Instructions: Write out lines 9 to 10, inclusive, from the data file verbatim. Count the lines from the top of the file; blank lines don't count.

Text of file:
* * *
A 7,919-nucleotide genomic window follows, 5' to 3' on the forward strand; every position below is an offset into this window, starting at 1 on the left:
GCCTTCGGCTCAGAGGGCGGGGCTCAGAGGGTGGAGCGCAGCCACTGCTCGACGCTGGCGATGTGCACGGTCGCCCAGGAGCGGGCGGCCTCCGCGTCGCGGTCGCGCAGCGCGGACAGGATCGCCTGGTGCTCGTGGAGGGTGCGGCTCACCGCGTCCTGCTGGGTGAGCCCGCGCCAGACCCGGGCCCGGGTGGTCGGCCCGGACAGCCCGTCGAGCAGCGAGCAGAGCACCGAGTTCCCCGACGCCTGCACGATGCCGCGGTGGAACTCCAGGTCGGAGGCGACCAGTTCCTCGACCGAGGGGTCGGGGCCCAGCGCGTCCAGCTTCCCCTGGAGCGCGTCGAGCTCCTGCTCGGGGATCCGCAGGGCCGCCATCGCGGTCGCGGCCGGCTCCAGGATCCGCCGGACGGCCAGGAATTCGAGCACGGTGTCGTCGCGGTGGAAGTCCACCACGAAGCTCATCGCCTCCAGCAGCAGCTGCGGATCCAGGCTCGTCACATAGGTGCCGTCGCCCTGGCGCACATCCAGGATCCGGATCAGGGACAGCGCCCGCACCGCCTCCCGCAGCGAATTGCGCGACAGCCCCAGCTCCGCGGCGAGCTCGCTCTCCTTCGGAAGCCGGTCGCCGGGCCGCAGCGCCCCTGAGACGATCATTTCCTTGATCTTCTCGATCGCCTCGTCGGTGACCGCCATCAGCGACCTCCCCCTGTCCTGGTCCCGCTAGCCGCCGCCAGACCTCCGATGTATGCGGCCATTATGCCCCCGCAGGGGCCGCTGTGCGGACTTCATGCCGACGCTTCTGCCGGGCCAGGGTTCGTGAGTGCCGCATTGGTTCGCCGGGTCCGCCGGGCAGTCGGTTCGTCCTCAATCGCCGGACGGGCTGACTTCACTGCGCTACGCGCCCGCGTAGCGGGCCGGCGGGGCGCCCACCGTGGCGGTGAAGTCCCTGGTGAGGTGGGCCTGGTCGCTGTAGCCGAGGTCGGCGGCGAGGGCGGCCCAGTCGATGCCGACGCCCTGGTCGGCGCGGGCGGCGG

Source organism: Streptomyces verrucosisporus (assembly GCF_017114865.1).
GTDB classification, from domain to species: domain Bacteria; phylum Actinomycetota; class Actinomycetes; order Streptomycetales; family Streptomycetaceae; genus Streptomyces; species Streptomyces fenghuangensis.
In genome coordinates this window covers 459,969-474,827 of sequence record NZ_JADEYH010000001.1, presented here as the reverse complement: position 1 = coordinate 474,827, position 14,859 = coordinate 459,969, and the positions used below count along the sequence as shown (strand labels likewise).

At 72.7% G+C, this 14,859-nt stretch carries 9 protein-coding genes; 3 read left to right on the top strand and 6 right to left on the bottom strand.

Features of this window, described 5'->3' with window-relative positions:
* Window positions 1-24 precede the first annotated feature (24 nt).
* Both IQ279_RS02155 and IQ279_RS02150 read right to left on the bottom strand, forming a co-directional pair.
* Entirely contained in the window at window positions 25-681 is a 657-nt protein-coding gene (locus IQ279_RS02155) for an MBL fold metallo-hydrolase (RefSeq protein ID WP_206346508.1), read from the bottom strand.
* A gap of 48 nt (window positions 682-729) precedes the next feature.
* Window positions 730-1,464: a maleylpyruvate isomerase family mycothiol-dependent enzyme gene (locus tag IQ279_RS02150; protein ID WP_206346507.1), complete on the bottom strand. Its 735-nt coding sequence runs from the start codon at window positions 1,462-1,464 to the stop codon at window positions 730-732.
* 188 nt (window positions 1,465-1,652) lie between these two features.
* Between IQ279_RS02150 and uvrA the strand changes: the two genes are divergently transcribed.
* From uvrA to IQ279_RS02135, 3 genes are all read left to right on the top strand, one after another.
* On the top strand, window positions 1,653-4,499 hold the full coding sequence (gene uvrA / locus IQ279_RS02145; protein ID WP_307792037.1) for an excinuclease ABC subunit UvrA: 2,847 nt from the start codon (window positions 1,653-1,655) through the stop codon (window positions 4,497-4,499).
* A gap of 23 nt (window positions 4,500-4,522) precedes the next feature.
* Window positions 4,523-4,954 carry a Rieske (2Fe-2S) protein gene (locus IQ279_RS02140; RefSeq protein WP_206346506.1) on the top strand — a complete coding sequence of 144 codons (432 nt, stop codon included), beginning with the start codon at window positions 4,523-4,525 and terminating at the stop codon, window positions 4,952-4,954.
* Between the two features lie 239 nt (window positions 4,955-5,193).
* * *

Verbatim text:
* Both IQ279_RS02155 and IQ279_RS02150 read right to left on the bottom strand, forming a co-directional pair.
* Entirely contained in the window at window positions 25-681 is a 657-nt protein-coding gene (locus IQ279_RS02155) for an MBL fold metallo-hydrolase (RefSeq protein ID WP_206346508.1), read from the bottom strand.